Hoooly shit, this ant superhighway stretches two dozen yards, thousands of critters crittering, same place, same time, every day. Hauling leaves and dead grass in the scorching summer sun, making tiny collisions with each other, feelers feeling feelers for right of way, the rules of the road, tumbling down a network of underground tunnels, a queen – worshipped, no doubt – on her tiny dirt throne six feet under. What are their systems for colony-wide communication? Do they have meetings, street signs, laws? What intelligent coordination!

It was as if I was plopped on this magnificent planet from a dull, dim, bore of a place in some forgotten corner of the universe. Earth had a new glow, a level of detail and beauty expressed on their own terms, with the open arms of an attention fit to receive them. And my response, a rush of love, of gratitude, of awe for the mere fact I could bear witness to it all. I was alive as a human with the cosmic gift of consciousness. This is how I wanted to be in the world.

On the tenth day we were allowed to speak and mingle. It felt like the last day of high school — we came of age, we’d bid adieu. Doctors, professors, students, artists, tech professionals, baristas, teachers and parents. We swapped stories we’d invented about each other, personalities “extracted” from the silent actions of contemplative creatures.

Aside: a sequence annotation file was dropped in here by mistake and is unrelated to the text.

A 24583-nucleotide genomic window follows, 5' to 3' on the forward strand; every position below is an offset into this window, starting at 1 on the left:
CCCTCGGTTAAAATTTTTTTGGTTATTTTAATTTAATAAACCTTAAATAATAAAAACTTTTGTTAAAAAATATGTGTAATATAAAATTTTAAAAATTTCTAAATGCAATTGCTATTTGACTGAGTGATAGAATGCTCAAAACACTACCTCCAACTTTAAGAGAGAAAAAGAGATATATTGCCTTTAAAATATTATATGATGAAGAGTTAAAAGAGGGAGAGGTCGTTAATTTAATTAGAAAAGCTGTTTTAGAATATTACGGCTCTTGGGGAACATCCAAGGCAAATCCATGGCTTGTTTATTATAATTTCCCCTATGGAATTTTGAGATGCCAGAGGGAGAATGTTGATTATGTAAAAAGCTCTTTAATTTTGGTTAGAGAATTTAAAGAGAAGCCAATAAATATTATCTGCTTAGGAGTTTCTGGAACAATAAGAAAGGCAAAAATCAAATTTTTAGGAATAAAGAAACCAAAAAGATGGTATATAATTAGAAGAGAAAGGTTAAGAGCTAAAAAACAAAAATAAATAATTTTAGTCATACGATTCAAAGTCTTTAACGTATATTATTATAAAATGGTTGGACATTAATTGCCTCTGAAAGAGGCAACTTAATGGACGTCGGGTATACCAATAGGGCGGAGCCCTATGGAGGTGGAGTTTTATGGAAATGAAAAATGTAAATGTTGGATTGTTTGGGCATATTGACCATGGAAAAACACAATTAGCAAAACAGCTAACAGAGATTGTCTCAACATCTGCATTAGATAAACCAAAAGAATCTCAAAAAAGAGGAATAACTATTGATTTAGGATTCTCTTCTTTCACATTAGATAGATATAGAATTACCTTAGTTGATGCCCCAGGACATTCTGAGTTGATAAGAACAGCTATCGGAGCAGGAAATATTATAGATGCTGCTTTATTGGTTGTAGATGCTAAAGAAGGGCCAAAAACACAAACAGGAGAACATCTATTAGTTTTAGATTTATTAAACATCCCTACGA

A ride back to Tel Aviv with three young guys was on offer. I thought of Noa and remembered all that was said on the ride up from Jerusalem about retreat, about life. How it felt to be in her presence, one who moves through the world with such grace. Each day of retreat when I entered the hall or rose to leave, I’d notice her. There she was, always on her cushion, never rising, a lotus pose in perfect stillness, an inspiration, suffering in peace. I thought of her kids and her husband and her life back in Jerusalem. Wondered what these ten days might mean for her as mother, wife, woman, human.

Just as I went to look for her, there she was across the room, walking toward the front door. As she pushed it open to leave, she looked my way and paused in step, smiling. I slid my chair out to stand up and walk over, but was stopped by her gaze. What needed to be shared was exchanged in that silence, and in the long silence of retreat. So I sat down and with a full heart, looked at her – paying attention – and smiled back.